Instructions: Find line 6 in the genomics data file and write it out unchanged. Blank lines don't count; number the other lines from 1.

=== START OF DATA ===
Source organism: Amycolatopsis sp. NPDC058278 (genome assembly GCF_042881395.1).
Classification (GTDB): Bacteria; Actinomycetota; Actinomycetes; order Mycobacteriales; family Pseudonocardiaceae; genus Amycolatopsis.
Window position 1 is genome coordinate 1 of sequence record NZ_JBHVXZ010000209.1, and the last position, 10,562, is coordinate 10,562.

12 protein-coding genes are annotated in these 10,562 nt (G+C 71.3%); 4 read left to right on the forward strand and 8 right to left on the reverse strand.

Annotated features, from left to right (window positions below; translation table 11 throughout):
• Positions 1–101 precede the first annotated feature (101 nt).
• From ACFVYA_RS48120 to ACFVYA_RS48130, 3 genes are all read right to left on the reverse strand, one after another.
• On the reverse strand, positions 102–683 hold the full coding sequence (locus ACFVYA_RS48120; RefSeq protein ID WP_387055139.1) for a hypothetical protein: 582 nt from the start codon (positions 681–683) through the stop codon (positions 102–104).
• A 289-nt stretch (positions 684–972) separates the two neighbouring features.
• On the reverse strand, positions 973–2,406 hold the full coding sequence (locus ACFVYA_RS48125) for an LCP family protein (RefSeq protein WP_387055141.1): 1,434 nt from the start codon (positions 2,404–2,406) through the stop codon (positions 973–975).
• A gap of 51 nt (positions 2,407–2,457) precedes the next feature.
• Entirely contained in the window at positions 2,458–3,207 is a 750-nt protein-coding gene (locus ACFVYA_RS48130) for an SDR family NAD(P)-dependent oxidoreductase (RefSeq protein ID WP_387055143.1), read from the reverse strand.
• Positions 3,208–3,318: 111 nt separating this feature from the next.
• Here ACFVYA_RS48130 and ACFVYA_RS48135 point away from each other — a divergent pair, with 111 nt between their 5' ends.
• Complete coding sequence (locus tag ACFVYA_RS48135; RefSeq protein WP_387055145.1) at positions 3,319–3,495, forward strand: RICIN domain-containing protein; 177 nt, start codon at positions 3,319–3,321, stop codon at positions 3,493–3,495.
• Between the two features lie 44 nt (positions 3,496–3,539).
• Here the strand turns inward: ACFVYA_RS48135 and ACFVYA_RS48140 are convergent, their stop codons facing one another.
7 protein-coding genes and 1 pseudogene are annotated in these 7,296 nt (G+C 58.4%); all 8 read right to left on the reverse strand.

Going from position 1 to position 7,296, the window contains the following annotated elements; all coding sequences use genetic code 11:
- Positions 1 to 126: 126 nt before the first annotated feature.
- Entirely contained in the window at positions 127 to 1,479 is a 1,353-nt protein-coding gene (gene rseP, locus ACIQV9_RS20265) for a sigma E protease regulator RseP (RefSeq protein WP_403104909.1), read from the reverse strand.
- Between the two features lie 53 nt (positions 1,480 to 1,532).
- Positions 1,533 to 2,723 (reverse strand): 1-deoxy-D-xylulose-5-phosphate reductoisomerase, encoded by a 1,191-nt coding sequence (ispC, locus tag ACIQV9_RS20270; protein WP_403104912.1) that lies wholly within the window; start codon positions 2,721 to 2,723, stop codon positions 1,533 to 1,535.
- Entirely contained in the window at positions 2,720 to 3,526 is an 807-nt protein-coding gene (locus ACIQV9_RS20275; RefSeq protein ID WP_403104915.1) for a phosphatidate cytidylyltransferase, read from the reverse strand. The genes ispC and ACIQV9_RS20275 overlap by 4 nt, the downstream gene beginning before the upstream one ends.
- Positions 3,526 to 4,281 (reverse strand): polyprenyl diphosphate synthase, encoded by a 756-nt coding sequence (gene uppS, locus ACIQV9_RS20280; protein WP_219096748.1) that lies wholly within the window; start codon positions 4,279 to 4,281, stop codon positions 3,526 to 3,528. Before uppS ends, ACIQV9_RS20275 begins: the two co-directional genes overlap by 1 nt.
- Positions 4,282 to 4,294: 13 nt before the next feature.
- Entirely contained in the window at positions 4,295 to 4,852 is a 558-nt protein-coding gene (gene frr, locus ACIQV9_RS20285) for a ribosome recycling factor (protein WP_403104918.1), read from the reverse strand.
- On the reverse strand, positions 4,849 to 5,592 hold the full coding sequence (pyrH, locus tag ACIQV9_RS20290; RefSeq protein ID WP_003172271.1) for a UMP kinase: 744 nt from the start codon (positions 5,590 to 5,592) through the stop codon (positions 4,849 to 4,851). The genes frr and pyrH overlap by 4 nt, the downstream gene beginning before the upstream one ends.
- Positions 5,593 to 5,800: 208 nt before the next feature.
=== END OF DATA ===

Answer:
• Positions 1–101 precede the first annotated feature (101 nt).